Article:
I have considered doing a mix of Christmas songs that might appeal to that other bogeyman of Fox and Limbaugh, the Marxist Pope Francis; but that will have to wait till next year. Instead I”ll have another soulful seasonal mix next week, just in time for Christmas.

As  ever, the mix is timed to fit on a standard CD-R and includes home-jinglebelled covers. PW in comments.

1. Fred Waring and his Pennsylvanians – Ring Those Christmas Bells (1959)
2. Alma Cogan – Christmas Cards (1954)
3. Rosemary Clooney & Gene Autry – The Night Before Christmas Song (1952)
4. Ella Fitzgerald – The Christmas Song (1960)
5. Aretha Franklin – Kissin’ By The Mistletoe (1963)
6. Doris Day – Let It Snow! Let It Snow! Let It Snow! (1964)
7. Lita Roza – The Little Boy That Santa Claus Forgot (1953)
8. Nat ‘King’ Cole – Toys For Tots (1956)
9. The Andrews Sisters with Guy Lombardo – Merry Christmas Polka (1949)
10. Fats Waller – Swingin’ Them Jingle Bells (1936)
11. Lionel Hampton – Gin For Christmas (1939)
12. Louis Armstrong and the Commanders – Cool Yule (1953)
13. Louis Prima – Shake Hands With Santa Claus (1958)
14. The Enchanters – Mambo Santa Mambo (1957)
15. Perry Como & the Fontane Sisters – It’s Beginning To Look A Lot Like Christmas (1951)
16. Mills Brothers – Here Comes Santa Claus (1959)
17. The De John Sisters – The Only Thing I Want For Christmas (1955)
18. Harry Belafonte – Christmas Is Coming (1958)
19. Vera Lynn – I’m Sending A Letter To Santa Claus (1945)
20. Johnny Mercer – Winter Wonderland (1946)
21. Dinah Washington – Ole Santa (1959)
22. Julie London – I’d Like You For Christmas (1958)
23. Connie Francis – I’ll Be Home For Christmas (1959)
24. Frank Sinatra – White Christmas (1946)
25. The Beverley Sisters – I Saw Mommy Kissing Santa Claus (1953)
26. Dick Roman – Christmas Village (1962)
27. Dickie Valentine – Christmas Alphabet (1955)
28. Eddie Fisher – You’re All I Want For Christmas (1952)



More Christmas Mixes
Any Major Christmas Favourites
Any Major 1980s Christmas
Any Major 1970s Christmas
Any Major 1960s Christmas
Any Major 1950s Christmas
Christmas Mix, Not For Mother
Any Major X-Mas Mix
Any Major Christmas Pop Vol. 1
Any Major Christmas Pop Vol. 2
Any Major Christmas Carols (in pop)
Any Major Christmas Bells
Any Major Smooth Christmas Vol. 1
Any Major Smooth Christmas Vol. 2
Any Major Christmas Soul Vol. 1
Any Major Christmas Soul Vol. 2
Any Major Christmas Soul Vol. 3
Any Major Doop Wop Christmas
Any Major Rhythm & Blues Christmas
Any Major Country Christmas Vol. 1
Any Major Country Christmas Vol. 2
Any Major Acoustic Christmas
Christmas In Black & White Vol. 1
Christmas In Black & White Vol. 2
Christmas In Black & White Vol. 3
Song Swarm: Rudolph The Red-Nosed Reindeer

Or all in one place



Any Major Christmas In Black & White Vol. 3 - back

Categories: Black & White Music, X-Mas Tags:

The Nelson Mandela Mix

December 6th, 2013 6 comments


The obituaries have been written, so there seems little sense for me to add much to the overflow of verbage. Suffice it to say that there is no exaggeration in the praise Nelson Mandela has received, even as even some of his admirers try to engage in a bit of iconoclasm, perhaps because the unconditional universal admiration does recall the pandering directed at frauds such as Bono.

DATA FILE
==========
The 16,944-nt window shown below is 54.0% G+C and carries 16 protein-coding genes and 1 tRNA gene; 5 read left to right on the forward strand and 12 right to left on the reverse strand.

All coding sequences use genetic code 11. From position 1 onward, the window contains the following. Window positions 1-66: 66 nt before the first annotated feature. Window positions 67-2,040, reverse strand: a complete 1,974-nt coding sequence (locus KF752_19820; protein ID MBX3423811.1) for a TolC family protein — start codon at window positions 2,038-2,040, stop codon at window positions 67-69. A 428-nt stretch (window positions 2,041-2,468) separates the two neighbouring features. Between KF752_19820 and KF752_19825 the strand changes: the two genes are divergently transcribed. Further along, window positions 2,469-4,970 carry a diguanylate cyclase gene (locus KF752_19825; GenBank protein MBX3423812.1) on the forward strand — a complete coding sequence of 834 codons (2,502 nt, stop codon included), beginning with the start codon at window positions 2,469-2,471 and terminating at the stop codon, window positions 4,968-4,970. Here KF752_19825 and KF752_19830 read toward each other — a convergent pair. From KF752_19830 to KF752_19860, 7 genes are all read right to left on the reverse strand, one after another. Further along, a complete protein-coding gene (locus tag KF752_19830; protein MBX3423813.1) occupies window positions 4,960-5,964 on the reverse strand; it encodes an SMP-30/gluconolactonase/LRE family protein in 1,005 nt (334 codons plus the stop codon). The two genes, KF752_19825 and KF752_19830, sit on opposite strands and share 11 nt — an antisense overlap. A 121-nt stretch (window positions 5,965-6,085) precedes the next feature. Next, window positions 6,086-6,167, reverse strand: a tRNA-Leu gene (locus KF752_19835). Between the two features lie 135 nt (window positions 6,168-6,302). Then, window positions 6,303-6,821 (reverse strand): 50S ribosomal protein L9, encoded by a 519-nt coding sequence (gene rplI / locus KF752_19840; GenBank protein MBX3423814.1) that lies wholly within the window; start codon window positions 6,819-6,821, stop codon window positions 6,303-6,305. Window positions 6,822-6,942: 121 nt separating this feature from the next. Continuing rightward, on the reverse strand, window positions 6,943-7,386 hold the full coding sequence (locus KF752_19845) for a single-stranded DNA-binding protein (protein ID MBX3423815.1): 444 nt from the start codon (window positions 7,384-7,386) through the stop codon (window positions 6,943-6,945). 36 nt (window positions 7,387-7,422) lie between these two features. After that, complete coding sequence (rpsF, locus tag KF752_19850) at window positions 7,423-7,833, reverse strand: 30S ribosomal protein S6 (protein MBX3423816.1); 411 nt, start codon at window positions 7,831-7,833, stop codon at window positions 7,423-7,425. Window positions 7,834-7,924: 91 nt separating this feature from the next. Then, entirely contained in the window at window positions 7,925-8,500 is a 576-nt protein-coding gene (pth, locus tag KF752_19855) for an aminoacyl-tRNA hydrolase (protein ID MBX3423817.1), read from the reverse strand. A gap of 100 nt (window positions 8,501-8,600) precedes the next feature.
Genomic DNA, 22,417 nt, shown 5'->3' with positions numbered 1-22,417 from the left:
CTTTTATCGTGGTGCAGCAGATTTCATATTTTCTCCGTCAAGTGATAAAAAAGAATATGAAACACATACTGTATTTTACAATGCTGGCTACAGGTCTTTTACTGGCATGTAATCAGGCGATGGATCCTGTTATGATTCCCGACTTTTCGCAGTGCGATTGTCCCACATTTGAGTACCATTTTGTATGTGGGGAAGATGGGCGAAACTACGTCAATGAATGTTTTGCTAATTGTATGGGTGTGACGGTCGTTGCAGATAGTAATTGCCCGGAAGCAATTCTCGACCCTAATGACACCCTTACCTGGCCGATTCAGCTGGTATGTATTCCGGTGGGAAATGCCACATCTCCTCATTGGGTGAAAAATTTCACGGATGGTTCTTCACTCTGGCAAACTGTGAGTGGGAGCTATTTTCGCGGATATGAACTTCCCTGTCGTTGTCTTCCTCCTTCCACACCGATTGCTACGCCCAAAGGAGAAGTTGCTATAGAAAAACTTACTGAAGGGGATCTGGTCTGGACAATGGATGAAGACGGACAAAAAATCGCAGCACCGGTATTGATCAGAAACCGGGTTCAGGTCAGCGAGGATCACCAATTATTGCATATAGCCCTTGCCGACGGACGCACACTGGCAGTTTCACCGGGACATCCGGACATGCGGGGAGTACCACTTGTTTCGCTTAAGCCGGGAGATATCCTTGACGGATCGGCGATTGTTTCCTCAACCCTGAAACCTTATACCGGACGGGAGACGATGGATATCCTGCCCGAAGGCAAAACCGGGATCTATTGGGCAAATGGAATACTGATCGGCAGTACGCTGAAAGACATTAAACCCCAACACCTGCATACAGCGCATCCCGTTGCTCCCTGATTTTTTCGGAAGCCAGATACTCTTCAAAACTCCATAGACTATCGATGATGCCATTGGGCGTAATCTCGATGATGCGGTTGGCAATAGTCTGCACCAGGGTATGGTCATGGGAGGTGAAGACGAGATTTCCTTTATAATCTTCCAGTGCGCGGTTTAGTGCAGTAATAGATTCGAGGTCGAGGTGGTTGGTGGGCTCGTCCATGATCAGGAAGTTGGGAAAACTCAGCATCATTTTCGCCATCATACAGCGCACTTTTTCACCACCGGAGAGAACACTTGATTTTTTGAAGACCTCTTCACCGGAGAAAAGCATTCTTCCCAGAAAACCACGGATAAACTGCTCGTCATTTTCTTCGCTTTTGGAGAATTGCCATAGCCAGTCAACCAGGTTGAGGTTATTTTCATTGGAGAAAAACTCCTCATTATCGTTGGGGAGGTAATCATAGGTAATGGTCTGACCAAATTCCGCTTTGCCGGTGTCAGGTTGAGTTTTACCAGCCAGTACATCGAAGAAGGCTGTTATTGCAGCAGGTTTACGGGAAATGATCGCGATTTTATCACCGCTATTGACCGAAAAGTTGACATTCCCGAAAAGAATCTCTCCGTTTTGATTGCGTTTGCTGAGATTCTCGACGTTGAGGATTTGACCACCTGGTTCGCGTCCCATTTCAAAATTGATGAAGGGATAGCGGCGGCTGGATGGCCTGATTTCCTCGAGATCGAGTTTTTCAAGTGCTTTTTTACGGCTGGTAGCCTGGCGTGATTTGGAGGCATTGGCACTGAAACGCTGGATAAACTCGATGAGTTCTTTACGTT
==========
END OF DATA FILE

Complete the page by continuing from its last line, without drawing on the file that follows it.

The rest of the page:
One might criticise Nelson Mandela for certain policy decisions (though that usually is non-contexual revisionism), his private life might not have been unblemished, and there are some pretty awful people in his family, and the foundations run in his name “” here I have to be careful, because they can afford very expensive lawyers “” give the appearance of being bloated bureaucracies with handsome parking lots. But all that notwithstanding, Mandela was all that.

So, here is my tribute to the great man, in the form of a CD-R length mix (plus a few bonus tracks which I was sorry to leave off).

The opening track is a recording of a struggle song, named after Mandela”s real first name. Note the pronunciation.

The second track, running under the acronym SAMA (which I think stood for SA Musicians’ Association) was recorded just after Mandela”s release from jail in February 1990. It was a “We Are The World” type of record, involving some of the big stars of South African music at the time, from Mango Groove singer Claire Johnstone and Brenda Fassie to Mahlatini and the Mahotella Queens to the “People”s Poet” Mzwakhe Mbuli, all under the leadership of the great Ray Phiri. In the event, the song was never released, nor was it played nor the video broadcast on the national broadcaster, the SABC, because the ruling National Party hardly welcomed an ode to their political opponent on what they saw as their own private propaganda station (as the ANC government does now). See the video here.

The stand-out track is, of course, Johnny Clegg & Savuka“s “Asimbonanga” (which is Zulu for “we have not seen him”). It imagines Mandela looking out from the island into the bay. The island would be Robben Island, where Mandela and other political prisoners were incarcerated for decades; the bay would be the one across which one usually sees the panoramic shots of Cape Town”s Table Mountain. By the time “Asimbonanga” came out in 1987, Mandela had been moved to Pollsmoor prison in Cape Town (another place with a nice view, were it not for the walls and bars).  Importantly, Clegg mentions a number of martyrs of the struggle against apartheid: it mustn”t be forgotten that the liberation from apartheid and the peaceful transition to democracy was not a solo effort. The peaceful transition always was the goal, Mandela or not.